Metal: A Headbanger's Journey

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Metal: A Headbanger's Journey
METAL POSTER.jpg
Original Theatrical poster
Directed by Jessica Joy Wise
Sam Dunn
Scot McFadyen
Produced by Sam Dunn
Scot McFadyen
Sam Feldman
Starring Sam Dunn
Distributed by Seville Pictures
Warner Home Video
Release dates
  • 2005 (2005)
Running time 96 min.
Language English

Metal: A Headbanger's Journey is a 2005 documentary directed by Sam Dunn with Scot McFadyen and Jessica Wise. The film follows 31-year-old Dunn, a Canadian anthropologist, who has been a heavy metal fan since the age of 12. Dunn sets out across the world to uncover the various opinions on heavy metal music, including its origins, culture, controversy, and the reasons it is loved by so many people. The film made its debut at the 2005 Toronto International Film Festival, and was released as a two-disc special edition DVD in the US on September 19, 2006.

A follow-up to the film titled Global Metal premiered at the Bergen International Film Festival on October 17, 2007, and saw limited release in theatres in June 2008.[1] Dunn has also elaborated upon his "Heavy Metal Family Tree" in the VH1 series Metal Evolution, which focuses on one sub-genre per episode.

Contents[edit]

The film discusses the traits and originators of some of metal's many subgenres, including the New Wave of British Heavy Metal, power metal, nu metal, glam metal, thrash metal, black metal, and death metal. Dunn uses a family-tree-type flowchart to document some of the most popular metal subgenres. The film also explores various aspects of heavy metal culture. Notable segments include Dunn taking a trip to the Wacken Open Air festival, an interview with Dee Snider providing an analysis of the PMRC attack on heavy metal music, and an interview with several Norwegian black metal bands.

Interviews[edit]

The most insightful information given in the film comes from candid interviews with popular artists from metal's past and present. Notable interviews come from:

Artist Band Birthplace
Angela Gossow Arch Enemy Germany Cologne, Germany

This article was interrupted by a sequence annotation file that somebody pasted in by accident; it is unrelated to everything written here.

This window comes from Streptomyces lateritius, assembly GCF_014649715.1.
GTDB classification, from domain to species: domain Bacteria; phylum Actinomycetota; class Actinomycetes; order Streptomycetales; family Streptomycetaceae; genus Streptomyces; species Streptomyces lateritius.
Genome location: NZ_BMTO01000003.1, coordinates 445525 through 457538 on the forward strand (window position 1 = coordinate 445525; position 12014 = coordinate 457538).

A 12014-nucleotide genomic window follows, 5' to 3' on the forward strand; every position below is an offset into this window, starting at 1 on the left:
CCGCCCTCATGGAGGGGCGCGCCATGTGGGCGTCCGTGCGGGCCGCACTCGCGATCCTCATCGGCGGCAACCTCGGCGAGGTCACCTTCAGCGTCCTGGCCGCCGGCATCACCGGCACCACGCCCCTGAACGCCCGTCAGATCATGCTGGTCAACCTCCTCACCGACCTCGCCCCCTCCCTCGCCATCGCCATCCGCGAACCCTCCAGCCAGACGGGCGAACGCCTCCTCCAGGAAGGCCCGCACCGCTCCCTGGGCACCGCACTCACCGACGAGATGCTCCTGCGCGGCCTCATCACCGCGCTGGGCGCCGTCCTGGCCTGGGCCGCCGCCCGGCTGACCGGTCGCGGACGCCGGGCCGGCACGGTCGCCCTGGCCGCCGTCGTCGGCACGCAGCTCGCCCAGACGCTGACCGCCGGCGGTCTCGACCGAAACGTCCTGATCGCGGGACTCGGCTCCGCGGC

Ann Boleyn Hellion United States Centralia, Washington
Tom Morello Rage Against the Machine United States New York City, New York
Ronnie James Dio Dio, Black Sabbath, Rainbow United States Portsmouth, New Hampshire
Tony Iommi Black Sabbath United Kingdom Aston, England
Alice Cooper Alice Cooper United States Detroit, Michigan
George "Corpsegrinder" Fisher Cannibal Corpse United States Baltimore, Maryland
Alex Webster Cannibal Corpse United States Akron, New York
Ihsahn Emperor Norway Notodden, Norway
Samoth Emperor Norway Tromsø, Norway
Grutle Kjellson Enslaved Norway Rogaland, Norway
Kim McAuliffe Girlschool United Kingdom London, England
Jackie Chambers Girlschool United Kingdom London, England
Gaahl Gorgoroth Norway Espedal, Norway
Jørn Inge Tunsberg Hades Almighty Norway Norway
Bruce Dickinson Iron Maiden United Kingdom Worksop, England
Mercedes Lander Kittie Canada London, Ontario
Morgan Lander Kittie Canada London, Ontario
James "Munky" Shaffer Korn United States Rosedale, California
Randy Blythe Lamb of God United States Richmond, Virginia
Mark Morton Lamb of God United States Richmond, Virginia
Blasphemer Mayhem Norway Norway
Necrobutcher Mayhem Norway Norway
Vince Neil Mötley Crüe United States Los Angeles, California
Lemmy Motörhead United Kingdom Stoke-on-Trent, England
Geddy Lee Rush Canada Willowdale, Ontario
Tom Araya Slayer Chile Viña del Mar, Chile
Kerry King Slayer United States Los Angeles, California
Joey Jordison Slipknot / Murderdolls United States Des Moines, Iowa
Corey Taylor Slipknot / Stone Sour United States Des Moines, Iowa
John Kay Steppenwolf Germany Tilsit, Germany
Dee Snider Twisted Sister United States Massapequa, New York
Snake Voivod Canada Jonquière, Quebec
Piggy Voivod Canada Jonquière, Quebec
Doro Pesch Warlock, Doro Germany Düsseldorf, Germany
Rob Zombie White Zombie, Rob Zombie United States Haverhill, Massachusetts